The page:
Beyond all this, other West Seattle bus routes will be examined when RapidRide launch time draws nearer; Metro promises more community meetings for that process. The community meetings mentioned above, however, were not part of the original RapidRide series of meetings – they were all the result of concerned neighborhood and business leaders working to get changes in original proposals they felt just wouldn’t work.

26 Replies to "West Seattle RapidRide parking/traffic changes continue taking shape for Luna Park, Triangle, Junction"

  • fiz February 6, 2011 (8:47 pm)

    I’ve lived in West Seattle near the Junction since the late Forties. This is the worst of scores of lamebrained ideas to be forced on the businesses and residents of West Seattle. Who, other than KC/Metro and Hizzoner, think this could possibly enhance our communities? It’s going to be a nightmare.

  • cj February 6, 2011 (9:35 pm)

    I have only lived here since 01 but I have to tell you the car population has exploded even just from then to now and some of these drivers are pretty aggressive. We have no more room for any more cars here and yet they keep coming. As uncomfortable as this change may be I have to say I don’t see a lot of alternatives other than taking property and making new space. =/ Yes its going to cause problems but we may just have to adjust. I think the bike lanes are a bad idea though as people may just drive in them anyway.

  • Neighborly February 7, 2011 (12:04 am)

    I hope they know better than to mess with our beloved “walk all ways”.

  • JN February 7, 2011 (12:09 am)

    The bike lanes are a great idea! Finally some consideration for bicycles in the Junction area. And I would hope that my fellow West Seattleites are intelligent enough to realize that a solid line with a bicycle image in it is NOT meant for cars.

  • coffee February 7, 2011 (4:22 am)

    this rapid ride is a joke. It appears that anyone south of the boundaries is off limits too good transportation. I live in Arbor Heights and still have no good access to quick transportation to downtown. I would have to drive 1/2 way and find street parking, which irritates the neighbors who have no parking as it is. I do not have a need to have daily transporation to downtown or First Hill, but when I have a meeting, or appointment it would be nice to have a mass transit alternative. And I feel for the businesses on Avalon. This is just plain stupid planning, and shows the governments lack of care or concern for several wonderful businesses that are busting their chops to stay in business.

  • redblack February 7, 2011 (6:43 am)

    coffee, i’ve heard anonyme say this, too. with stops at endolyne, 35th/barton, and 28th/roxbury, the c-line stops as close to you as it does most people in west seattle. what am i missing?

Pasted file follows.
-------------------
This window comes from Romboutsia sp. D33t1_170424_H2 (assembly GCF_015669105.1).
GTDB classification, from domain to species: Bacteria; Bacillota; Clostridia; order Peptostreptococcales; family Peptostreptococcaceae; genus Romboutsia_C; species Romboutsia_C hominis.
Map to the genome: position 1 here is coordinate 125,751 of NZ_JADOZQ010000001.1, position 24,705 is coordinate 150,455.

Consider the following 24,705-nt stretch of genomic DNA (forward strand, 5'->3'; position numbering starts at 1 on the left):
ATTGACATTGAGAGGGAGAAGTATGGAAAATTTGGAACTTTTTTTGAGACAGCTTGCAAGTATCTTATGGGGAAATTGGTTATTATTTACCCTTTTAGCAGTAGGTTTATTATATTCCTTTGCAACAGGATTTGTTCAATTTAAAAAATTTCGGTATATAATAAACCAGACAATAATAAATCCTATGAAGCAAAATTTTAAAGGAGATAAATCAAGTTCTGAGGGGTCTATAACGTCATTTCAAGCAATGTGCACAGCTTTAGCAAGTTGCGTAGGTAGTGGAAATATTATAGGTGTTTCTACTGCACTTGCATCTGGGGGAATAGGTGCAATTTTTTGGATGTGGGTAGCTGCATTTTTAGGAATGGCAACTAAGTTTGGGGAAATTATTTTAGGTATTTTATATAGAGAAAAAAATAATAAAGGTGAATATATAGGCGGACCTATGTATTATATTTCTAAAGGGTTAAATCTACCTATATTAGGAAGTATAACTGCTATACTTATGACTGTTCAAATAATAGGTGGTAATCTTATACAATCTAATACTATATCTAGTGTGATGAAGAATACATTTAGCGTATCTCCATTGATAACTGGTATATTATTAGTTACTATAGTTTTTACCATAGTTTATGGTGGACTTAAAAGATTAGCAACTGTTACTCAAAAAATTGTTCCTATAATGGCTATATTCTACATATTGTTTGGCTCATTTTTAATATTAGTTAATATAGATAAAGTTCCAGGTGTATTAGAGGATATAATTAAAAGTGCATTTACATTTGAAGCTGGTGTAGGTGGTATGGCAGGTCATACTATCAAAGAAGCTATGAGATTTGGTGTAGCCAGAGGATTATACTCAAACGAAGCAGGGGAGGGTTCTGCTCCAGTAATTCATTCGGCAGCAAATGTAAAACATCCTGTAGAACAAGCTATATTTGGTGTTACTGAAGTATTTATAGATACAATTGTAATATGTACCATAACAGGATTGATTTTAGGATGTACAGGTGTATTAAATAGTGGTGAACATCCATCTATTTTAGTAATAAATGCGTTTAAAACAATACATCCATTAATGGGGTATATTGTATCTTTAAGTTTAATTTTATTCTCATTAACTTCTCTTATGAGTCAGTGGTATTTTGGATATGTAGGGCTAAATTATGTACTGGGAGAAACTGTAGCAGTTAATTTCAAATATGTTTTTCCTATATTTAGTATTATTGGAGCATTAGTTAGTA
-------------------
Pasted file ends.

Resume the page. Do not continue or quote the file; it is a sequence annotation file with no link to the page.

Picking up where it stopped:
• westsea February 7, 2011 (8:09 am)

    I dont get it. Is the 54 totally going away? How do the people that dont live anywhere near the 22 get to White Center? And what about the people around Roxbury and Arbor Heights get to Westwood Village and back with groceries…?

  • Sue February 7, 2011 (8:46 am)

    I keep hearing that this rapid ride bus is going to replace the 54, but is it also replacing the 54 express? One of the reasons I moved to where I did on Fauntleroy was that the express bus was across the street from where I live – it’s pretty much a “rapid ride” already.

  • WS Lover February 7, 2011 (9:55 am)

    As someone who rides the bus almost daily and sometimes doesn’t get a seat, I am really excited about Rapidride. There has to be a way where businesses still thrive and Rapidride exists. This is WS, we can work together to make this a good solution for all…On one hand I get the parking issues for businesses, on the other, without more buses, I will drive more adding to more congestion. If a bus came by more often like this one, I would go to shop at Luna park even more….Everyone has a point, lets make it work for all.

  • austin February 7, 2011 (10:02 am)

    There is a ton of parking at luna park, right around the corner under the bridge. Oh that’s right, when people take their car someplace they don’t want to walk more than thirty feet to their destination.

  • SarahScoot February 7, 2011 (10:33 am)

    Austin, that’s exactly it. Same deal with people moaning about the “lack of parking” that prevents them from going to Zippy’s for a burger. Parking is really not an issue in most of West Seattle, unless you expect to always be able to park within a few yards of the destination.
    I used to live right in this business district and there was always street parking available.
    (Side note: there’d be even more parking if the British auto guys stopped ranching their Land/Range Rovers all over SW Charlestown.)

  • Al February 7, 2011 (10:41 am)

    Yes, the 54 is going away – that means ONE stop between the Morgan Jct and the Alaska Jct. Unless you want to wait for the 128 so your commute, if you need to take the 128 to transfer to the RR line, will increase. The 54 is a good route now and I don’t think it’ll be so convenient for those living along California. They have stated from the beginning that the 54 was going to go away and that’s a major sore point for those of us living south of Alaska Jct.

    Good question regarding the 54x. Is that route staying or going?

  • natinstl February 7, 2011 (11:43 am)

    Wow, I guess I should have paid closer attention to this. No stops along California like the regular 54? This is going to be super inconvienient for those of us who can get on the 54 along California. On top of it, I don’t really think this is going to be that rapid.

  • New Guy February 7, 2011 (12:35 pm)